a photographer's view to the world – a traveler's blog
You know, architecture is (at least here in Germany) a kind of art. Usually architecture represents a certain style of living as a style of an epoch, like Art Nouveau or Art Deco or Bauhaus or many others. But, there are also other architects around. They are unique in their style. I.e. think of the Canadian architect Frank Gehry, who creates buildings with a unique style. I visited Prague and Düsseldorf, where you can find some of his buildings. Others can be found in Cambridge (Massachusetts, USA), Bilbao (Spain) or Panama City.
Back in 1852 a (later) famous architect was born in Barcelona: Antonio Gaudi. He built many very interesting and unique buildings in the city. I’ll show some of them in my next posts including his master piece La Sagrada Familia (The holy family), a church. This was his last project. He worked on the church until he died as a result of an accident in 1926.
But, first I want to introduce you to the Hostpital de la Santa Creu i Sant Pau (hospital of the holy cross and St. Paul). This hospital was donated by the banker Pau Gil. Come around and have a look at this fantastic campus. They started back in 1902, but in 1911 when only 1/4 of the planned buildings were ready all the money was spent. In 1912 the second building time was started. This period was financed from the budget, planned for the relocation of another clinic located in the inner city. In 1930 the campus was finished and the hospital was handed over to its purpose.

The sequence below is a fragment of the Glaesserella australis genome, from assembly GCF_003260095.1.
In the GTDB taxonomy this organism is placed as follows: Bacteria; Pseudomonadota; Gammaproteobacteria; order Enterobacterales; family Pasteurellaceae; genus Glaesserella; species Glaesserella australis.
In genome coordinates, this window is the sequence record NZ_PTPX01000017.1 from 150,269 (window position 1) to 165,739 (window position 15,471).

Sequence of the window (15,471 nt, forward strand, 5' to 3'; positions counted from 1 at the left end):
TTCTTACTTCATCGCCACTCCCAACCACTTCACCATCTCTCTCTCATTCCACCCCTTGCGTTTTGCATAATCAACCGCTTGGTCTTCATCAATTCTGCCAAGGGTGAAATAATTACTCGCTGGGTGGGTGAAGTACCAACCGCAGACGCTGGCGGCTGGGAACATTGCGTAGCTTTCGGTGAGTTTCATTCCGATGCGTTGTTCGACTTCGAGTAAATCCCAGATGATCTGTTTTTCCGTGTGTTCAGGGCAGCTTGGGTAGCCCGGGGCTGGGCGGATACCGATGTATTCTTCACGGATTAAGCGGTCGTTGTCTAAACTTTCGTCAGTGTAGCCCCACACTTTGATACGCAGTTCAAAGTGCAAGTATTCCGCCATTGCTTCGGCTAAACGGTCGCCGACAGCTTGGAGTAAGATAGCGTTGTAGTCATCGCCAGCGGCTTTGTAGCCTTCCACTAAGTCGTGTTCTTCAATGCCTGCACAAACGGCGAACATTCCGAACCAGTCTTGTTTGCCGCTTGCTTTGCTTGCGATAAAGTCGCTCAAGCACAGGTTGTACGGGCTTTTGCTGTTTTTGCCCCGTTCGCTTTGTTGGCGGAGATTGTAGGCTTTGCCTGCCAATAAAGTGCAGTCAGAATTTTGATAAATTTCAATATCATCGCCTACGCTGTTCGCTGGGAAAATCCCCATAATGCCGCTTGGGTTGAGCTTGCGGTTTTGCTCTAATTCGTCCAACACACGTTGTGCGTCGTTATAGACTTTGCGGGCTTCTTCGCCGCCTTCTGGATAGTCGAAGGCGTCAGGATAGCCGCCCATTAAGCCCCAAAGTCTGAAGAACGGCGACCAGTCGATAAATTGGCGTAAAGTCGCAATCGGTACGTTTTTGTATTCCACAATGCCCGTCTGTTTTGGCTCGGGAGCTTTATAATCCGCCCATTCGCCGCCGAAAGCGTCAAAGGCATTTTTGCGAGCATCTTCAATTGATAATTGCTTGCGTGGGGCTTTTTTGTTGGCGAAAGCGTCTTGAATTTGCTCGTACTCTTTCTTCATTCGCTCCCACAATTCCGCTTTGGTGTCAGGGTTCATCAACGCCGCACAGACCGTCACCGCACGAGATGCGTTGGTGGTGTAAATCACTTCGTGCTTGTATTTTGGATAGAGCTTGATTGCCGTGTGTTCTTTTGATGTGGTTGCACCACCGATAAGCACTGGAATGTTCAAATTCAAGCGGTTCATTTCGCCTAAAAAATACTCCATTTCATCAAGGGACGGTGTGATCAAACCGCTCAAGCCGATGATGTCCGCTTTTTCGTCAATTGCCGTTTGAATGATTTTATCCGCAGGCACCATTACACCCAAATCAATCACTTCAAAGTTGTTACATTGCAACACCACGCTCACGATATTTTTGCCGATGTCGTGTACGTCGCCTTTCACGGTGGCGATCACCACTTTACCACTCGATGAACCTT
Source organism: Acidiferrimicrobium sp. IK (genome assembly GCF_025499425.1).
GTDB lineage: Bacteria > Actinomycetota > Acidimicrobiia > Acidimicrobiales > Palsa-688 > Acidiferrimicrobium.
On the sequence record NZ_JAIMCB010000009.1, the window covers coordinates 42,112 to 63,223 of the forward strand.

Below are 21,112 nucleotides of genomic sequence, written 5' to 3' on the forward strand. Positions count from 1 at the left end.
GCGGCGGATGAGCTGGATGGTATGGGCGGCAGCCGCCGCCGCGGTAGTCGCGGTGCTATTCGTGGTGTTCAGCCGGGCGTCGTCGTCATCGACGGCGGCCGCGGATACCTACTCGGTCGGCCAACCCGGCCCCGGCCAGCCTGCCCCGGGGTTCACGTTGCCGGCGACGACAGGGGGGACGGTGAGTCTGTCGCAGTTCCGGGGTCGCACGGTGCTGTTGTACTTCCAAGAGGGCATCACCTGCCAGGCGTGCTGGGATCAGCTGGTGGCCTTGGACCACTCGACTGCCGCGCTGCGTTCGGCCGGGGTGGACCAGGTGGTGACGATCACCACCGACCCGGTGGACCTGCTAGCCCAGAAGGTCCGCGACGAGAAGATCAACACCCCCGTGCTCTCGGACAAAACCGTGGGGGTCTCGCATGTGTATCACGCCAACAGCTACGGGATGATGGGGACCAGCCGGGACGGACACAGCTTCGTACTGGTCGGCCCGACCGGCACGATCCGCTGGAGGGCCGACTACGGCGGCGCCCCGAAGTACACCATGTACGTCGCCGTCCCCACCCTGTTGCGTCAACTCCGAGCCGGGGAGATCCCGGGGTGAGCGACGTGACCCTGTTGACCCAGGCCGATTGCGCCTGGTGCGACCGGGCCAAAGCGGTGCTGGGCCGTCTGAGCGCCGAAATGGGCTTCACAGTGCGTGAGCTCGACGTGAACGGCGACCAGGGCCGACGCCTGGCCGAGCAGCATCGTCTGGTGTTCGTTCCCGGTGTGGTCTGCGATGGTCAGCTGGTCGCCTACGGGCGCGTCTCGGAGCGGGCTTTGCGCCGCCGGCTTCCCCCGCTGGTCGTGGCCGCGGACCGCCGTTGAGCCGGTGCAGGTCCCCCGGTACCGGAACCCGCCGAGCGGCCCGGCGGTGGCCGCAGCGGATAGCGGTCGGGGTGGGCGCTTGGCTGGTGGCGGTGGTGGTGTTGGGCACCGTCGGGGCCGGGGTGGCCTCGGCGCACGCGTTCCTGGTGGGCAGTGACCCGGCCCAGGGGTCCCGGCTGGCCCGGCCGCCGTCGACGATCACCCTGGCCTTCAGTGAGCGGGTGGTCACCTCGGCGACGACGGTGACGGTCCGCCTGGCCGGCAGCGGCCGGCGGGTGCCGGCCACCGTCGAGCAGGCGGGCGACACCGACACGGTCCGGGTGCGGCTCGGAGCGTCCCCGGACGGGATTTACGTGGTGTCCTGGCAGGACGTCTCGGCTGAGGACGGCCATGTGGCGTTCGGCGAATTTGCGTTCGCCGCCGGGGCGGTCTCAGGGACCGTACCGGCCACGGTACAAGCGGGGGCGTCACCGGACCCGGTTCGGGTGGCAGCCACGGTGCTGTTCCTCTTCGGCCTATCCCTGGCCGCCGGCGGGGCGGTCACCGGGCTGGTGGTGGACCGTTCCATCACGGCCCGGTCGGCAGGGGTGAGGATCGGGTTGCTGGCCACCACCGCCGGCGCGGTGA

Now, it’s no longer in use as a hospital. Instead it’s a UNESCO world heritage since 1997. The clinic now uses a new building complex (built 2003-2009) right next to this one, while the old campus is about to be renovated. You can already visit some of the old bed halls and get an idea, how much changed in hospital care during the last about 100 years.
I guess, it will be a regular museum soon. Currently you can visit it for free. It’s open from 11 a.m. But, expect to wait outside in a queue for a long time. When we arrived at 10 a.m. (not knowing about the opening hour at 11:00) the queue already was very long and we were able to enter the campus at 11:45. When we left the campus at about 3 p.m., there wasn’t a queue anymore, but inside it was quite crowded. So, choose well. 🙂